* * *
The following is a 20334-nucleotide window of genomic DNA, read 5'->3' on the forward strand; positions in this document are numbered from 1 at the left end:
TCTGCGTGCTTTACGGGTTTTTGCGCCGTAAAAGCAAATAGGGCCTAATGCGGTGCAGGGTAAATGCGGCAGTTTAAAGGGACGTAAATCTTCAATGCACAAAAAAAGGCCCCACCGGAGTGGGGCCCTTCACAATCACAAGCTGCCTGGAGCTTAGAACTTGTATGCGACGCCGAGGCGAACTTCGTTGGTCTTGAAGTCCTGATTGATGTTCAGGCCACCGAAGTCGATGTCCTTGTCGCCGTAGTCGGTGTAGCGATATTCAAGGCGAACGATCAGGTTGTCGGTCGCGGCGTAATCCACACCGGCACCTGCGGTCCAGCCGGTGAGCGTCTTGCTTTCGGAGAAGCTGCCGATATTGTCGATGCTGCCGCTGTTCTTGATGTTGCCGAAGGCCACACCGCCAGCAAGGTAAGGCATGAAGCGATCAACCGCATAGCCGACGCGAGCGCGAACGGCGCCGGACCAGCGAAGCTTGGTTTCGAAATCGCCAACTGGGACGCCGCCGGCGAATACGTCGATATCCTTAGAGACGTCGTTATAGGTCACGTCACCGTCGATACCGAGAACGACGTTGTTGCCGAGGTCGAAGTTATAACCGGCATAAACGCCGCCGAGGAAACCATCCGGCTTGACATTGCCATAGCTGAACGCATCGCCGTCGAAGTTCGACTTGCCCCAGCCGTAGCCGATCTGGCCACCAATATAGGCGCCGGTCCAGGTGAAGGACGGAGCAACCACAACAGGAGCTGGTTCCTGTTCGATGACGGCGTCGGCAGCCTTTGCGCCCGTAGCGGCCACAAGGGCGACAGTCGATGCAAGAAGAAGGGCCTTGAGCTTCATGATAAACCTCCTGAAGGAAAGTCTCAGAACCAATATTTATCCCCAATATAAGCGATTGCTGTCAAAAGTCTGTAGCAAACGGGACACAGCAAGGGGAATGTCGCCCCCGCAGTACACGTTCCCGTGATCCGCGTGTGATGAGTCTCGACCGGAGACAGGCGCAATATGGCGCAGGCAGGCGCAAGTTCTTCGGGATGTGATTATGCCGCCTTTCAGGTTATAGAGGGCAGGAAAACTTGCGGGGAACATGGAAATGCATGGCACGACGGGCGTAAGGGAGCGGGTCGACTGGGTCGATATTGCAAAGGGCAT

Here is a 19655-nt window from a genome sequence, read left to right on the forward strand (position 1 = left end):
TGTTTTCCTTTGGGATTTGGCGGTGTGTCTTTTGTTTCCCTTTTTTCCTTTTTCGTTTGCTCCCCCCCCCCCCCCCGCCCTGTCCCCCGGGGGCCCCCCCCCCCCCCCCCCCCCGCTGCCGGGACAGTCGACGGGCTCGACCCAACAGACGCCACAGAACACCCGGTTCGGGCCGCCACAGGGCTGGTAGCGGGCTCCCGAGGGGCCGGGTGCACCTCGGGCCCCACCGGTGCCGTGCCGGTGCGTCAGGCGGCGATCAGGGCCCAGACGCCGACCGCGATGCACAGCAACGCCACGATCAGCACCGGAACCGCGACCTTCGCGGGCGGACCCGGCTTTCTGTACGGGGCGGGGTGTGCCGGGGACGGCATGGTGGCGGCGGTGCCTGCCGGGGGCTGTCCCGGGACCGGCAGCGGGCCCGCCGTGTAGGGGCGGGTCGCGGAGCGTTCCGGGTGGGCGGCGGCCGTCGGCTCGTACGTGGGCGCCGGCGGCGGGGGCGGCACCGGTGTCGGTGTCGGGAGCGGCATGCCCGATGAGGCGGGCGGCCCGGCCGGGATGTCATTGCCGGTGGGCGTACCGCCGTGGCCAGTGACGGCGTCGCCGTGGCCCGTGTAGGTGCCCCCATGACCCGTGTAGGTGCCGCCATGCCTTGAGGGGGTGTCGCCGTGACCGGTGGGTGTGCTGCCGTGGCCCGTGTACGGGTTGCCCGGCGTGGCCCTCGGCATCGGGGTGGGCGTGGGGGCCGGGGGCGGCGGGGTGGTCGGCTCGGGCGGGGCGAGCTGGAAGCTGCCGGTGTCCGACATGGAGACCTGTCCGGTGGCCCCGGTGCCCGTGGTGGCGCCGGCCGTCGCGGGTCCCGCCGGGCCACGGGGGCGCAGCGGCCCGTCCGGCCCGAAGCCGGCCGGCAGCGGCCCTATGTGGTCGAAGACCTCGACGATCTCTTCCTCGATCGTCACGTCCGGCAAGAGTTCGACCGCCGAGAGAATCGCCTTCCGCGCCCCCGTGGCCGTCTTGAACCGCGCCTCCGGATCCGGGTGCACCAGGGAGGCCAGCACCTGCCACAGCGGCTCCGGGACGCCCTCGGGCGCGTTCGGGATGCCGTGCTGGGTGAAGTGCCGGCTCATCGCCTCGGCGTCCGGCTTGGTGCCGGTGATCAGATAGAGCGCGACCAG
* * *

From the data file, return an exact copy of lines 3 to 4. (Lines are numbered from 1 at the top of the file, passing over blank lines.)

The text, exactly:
Here is a 19655-nt window from a genome sequence, read left to right on the forward strand (position 1 = left end):
TGTTTTCCTTTGGGATTTGGCGGTGTGTCTTTTGTTTCCCTTTTTTCCTTTTTCGTTTGCTCCCCCCCCCCCCCCCGCCCTGTCCCCCGGGGGCCCCCCCCCCCCCCCCCCCCCGCTGCCGGGACAGTCGACGGGCTCGACCCAACAGACGCCACAGAACACCCGGTTCGGGCCGCCACAGGGCTGGTAGCGGGCTCCCGAGGGGCCGGGTGCACCTCGGGCCCCACCGGTGCCGTGCCGGTGCGTCAGGCGGCGATCAGGGCCCAGACGCCGACCGCGATGCACAGCAACGCCACGATCAGCACCGGAACCGCGACCTTCGCGGGCGGACCCGGCTTTCTGTACGGGGCGGGGTGTGCCGGGGACGGCATGGTGGCGGCGGTGCCTGCCGGGGGCTGTCCCGGGACCGGCAGCGGGCCCGCCGTGTAGGGGCGGGTCGCGGAGCGTTCCGGGTGGGCGGCGGCCGTCGGCTCGTACGTGGGCGCCGGCGGCGGGGGCGGCACCGGTGTCGGTGTCGGGAGCGGCATGCCCGATGAGGCGGGCGGCCCGGCCGGGATGTCATTGCCGGTGGGCGTACCGCCGTGGCCAGTGACGGCGTCGCCGTGGCCCGTGTAGGTGCCCCCATGACCCGTGTAGGTGCCGCCATGCCTTGAGGGGGTGTCGCCGTGACCGGTGGGTGTGCTGCCGTGGCCCGTGTACGGGTTGCCCGGCGTGGCCCTCGGCATCGGGGTGGGCGTGGGGGCCGGGGGCGGCGGGGTGGTCGGCTCGGGCGGGGCGAGCTGGAAGCTGCCGGTGTCCGACATGGAGACCTGTCCGGTGGCCCCGGTGCCCGTGGTGGCGCCGGCCGTCGCGGGTCCCGCCGGGCCACGGGGGCGCAGCGGCCCGTCCGGCCCGAAGCCGGCCGGCAGCGGCCCTATGTGGTCGAAGACCTCGACGATCTCTTCCTCGATCGTCACGTCCGGCAAGAGTTCGACCGCCGAGAGAATCGCCTTCCGCGCCCCCGTGGCCGTCTTGAACCGCGCCTCCGGATCCGGGTGCACCAGGGAGGCCAGCACCTGCCACAGCGGCTCCGGGACGCCCTCGGGCGCGTTCGGGATGCCGTGCTGGGTGAAGTGCCGGCTCATCGCCTCGGCGTCCGGCTTGGTGCCGGTGATCAGATAGAGCGCGACCAG